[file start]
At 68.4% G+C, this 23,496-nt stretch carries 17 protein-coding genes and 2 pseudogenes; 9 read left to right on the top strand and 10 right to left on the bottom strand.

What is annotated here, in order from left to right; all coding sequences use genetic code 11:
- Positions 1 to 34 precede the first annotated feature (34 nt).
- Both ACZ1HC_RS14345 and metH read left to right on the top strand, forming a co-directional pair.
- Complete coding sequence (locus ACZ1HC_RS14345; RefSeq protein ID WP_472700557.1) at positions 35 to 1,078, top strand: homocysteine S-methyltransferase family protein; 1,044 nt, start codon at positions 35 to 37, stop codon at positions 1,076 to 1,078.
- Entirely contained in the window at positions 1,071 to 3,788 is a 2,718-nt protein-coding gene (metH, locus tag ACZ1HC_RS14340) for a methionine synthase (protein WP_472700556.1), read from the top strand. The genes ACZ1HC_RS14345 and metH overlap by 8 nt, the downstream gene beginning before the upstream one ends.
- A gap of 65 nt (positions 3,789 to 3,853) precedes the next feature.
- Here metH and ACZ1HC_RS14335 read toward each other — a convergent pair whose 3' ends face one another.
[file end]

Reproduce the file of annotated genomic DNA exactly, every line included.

At 68.4% G+C, this 23,496-nt stretch carries 17 protein-coding genes and 2 pseudogenes; 9 read left to right on the top strand and 10 right to left on the bottom strand.

What is annotated here, in order from left to right; all coding sequences use genetic code 11:
- Positions 1 to 34 precede the first annotated feature (34 nt).
- Both ACZ1HC_RS14345 and metH read left to right on the top strand, forming a co-directional pair.
- Complete coding sequence (locus ACZ1HC_RS14345; RefSeq protein ID WP_472700557.1) at positions 35 to 1,078, top strand: homocysteine S-methyltransferase family protein; 1,044 nt, start codon at positions 35 to 37, stop codon at positions 1,076 to 1,078.
- Entirely contained in the window at positions 1,071 to 3,788 is a 2,718-nt protein-coding gene (metH, locus tag ACZ1HC_RS14340) for a methionine synthase (protein WP_472700556.1), read from the top strand. The genes ACZ1HC_RS14345 and metH overlap by 8 nt, the downstream gene beginning before the upstream one ends.
- A gap of 65 nt (positions 3,789 to 3,853) precedes the next feature.
- Here metH and ACZ1HC_RS14335 read toward each other — a convergent pair whose 3' ends face one another.